The term “throughput” is frequently used to describe the flow of energy and matter from ecological resources through the economy and back to ecological sinks. At this point, I will use the phrasing from the article “A systems and thermodynamics perspective on technology in the circular economy” (written by Ramelt & Chrisp, available at Real World Economics Review, issue 68, see here).
“For industrial systems, a low throughput of matter and energy implies a smaller ecological footprint and greater life expectancy and durability of goods and infrastructure; a high throughput implies more depletion of resources that will need to be renewed and more waste that will need to be disposed of (Meadows and Wright 2008). System dynamics and thermodynamics tell us that a tolerable rate of throughput and entropic transformation is ultimately dictated by the natural system, not by economics or engineering.
A possible task for engineering, within limits, would be to maximise the durability of stocks by minimising inflows of low entropy natural resources and by minimising outflows of high entropy waste and emissions. The role that industrial societies have assigned to technology is, however, much more Herculean. We have asked it to simultaneously and boundlessly minimise environmental impacts and maximise economic growth.”.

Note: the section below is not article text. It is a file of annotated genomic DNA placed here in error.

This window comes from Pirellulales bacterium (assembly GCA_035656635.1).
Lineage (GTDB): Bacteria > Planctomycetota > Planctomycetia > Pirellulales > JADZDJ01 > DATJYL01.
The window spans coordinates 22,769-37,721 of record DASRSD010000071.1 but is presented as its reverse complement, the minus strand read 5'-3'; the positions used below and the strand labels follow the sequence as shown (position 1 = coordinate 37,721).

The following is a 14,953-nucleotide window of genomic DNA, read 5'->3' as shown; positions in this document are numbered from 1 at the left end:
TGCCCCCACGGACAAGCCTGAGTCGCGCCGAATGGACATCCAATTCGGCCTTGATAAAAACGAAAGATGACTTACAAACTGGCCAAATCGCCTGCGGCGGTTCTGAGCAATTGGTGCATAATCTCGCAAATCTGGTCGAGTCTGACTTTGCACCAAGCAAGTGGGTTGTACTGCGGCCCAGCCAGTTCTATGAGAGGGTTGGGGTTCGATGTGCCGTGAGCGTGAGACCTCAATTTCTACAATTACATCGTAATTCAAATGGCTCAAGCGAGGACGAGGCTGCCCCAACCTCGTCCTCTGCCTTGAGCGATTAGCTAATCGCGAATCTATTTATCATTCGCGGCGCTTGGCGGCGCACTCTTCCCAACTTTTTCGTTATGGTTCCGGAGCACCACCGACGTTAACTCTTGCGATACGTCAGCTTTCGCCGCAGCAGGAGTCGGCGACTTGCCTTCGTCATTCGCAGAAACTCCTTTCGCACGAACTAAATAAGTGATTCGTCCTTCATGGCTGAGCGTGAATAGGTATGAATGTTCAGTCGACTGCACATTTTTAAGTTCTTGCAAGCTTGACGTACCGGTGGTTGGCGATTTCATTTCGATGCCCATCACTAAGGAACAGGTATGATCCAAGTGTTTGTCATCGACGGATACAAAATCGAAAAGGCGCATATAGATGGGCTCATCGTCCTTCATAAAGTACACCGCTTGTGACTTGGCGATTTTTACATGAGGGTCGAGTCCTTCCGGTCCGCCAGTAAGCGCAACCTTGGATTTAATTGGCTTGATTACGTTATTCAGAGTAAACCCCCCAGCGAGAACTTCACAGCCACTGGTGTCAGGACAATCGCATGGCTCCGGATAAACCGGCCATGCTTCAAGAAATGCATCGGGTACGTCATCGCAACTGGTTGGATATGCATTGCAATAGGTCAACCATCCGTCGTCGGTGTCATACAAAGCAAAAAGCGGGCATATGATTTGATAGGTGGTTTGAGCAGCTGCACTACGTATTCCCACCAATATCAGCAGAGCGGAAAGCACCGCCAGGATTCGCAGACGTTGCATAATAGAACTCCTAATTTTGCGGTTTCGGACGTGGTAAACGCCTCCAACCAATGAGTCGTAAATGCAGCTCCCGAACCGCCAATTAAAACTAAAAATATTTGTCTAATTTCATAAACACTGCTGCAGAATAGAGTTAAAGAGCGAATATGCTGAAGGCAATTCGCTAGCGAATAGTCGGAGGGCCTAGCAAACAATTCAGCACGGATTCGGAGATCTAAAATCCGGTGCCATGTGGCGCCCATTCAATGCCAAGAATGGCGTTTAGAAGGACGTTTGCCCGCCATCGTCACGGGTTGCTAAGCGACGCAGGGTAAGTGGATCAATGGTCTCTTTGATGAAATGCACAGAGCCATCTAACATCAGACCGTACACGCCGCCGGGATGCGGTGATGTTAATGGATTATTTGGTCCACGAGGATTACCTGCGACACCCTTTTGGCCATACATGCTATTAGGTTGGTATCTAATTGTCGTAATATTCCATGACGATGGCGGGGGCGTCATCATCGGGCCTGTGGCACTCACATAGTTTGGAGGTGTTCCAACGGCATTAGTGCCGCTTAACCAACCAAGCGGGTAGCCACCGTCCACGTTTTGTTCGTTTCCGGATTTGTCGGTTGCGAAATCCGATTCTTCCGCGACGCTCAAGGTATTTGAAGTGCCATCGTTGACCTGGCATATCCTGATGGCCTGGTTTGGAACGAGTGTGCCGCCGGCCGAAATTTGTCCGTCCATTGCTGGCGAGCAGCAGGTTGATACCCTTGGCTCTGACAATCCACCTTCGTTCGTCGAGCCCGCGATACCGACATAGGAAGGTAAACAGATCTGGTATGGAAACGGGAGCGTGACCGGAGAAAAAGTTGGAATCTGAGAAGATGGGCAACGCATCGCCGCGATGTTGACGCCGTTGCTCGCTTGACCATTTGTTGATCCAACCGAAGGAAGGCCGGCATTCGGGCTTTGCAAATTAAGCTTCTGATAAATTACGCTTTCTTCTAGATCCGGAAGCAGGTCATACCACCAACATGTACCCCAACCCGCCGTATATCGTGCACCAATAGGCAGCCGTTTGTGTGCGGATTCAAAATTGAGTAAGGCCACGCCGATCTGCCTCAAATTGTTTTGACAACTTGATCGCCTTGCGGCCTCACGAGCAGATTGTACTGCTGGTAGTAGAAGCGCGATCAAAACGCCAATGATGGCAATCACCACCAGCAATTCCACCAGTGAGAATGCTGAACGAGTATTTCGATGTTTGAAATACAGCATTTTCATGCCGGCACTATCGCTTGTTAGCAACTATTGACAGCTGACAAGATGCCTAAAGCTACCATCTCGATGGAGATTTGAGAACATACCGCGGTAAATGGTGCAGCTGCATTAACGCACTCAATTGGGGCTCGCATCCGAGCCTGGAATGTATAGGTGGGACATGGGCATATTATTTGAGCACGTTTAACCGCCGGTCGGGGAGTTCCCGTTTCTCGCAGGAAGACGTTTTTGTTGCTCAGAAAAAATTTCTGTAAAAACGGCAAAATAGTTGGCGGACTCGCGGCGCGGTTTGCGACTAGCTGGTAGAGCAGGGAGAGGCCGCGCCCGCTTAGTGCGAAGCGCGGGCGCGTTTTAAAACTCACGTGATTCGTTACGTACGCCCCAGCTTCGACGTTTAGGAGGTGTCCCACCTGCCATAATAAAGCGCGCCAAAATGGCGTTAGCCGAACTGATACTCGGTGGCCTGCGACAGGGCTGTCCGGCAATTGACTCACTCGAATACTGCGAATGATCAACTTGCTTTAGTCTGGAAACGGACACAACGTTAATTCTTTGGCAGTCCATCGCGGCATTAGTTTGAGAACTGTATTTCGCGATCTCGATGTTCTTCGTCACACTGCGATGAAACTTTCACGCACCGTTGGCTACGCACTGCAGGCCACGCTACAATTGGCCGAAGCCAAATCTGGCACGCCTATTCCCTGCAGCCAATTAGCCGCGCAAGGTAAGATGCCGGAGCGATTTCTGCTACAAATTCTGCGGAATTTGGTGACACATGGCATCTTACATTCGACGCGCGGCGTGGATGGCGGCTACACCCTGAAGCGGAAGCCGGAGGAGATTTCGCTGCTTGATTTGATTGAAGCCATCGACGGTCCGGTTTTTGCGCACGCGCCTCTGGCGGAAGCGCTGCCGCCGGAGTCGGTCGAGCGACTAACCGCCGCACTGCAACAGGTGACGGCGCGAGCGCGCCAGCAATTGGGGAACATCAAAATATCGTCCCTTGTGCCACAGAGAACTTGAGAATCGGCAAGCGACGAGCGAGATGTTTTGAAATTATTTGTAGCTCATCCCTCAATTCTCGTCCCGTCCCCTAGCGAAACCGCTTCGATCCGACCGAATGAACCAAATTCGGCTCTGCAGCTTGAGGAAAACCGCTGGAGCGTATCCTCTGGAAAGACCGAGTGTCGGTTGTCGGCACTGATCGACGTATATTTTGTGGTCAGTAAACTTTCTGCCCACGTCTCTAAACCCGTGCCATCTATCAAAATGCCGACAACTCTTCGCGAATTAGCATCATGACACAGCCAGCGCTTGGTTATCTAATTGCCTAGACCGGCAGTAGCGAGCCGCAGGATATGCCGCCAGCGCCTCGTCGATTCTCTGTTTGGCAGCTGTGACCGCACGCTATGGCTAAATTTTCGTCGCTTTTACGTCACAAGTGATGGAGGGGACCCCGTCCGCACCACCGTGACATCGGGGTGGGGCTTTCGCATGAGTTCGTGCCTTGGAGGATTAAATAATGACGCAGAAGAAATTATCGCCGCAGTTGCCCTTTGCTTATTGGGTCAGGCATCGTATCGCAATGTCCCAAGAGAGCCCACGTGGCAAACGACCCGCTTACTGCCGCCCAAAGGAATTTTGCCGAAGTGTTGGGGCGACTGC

The direct consequence of this analysis is that as long as we maintain high throughput, as long as we keep high material and energy consumption patterns (as nations, industries and citizens too) we can’t expect technology to manage the existing biophysical limits of the planet, independently of how circular we will make the economy. And the waste generation will keep growing because waste is the product of a high throughput and technologies can only accelerate its generation.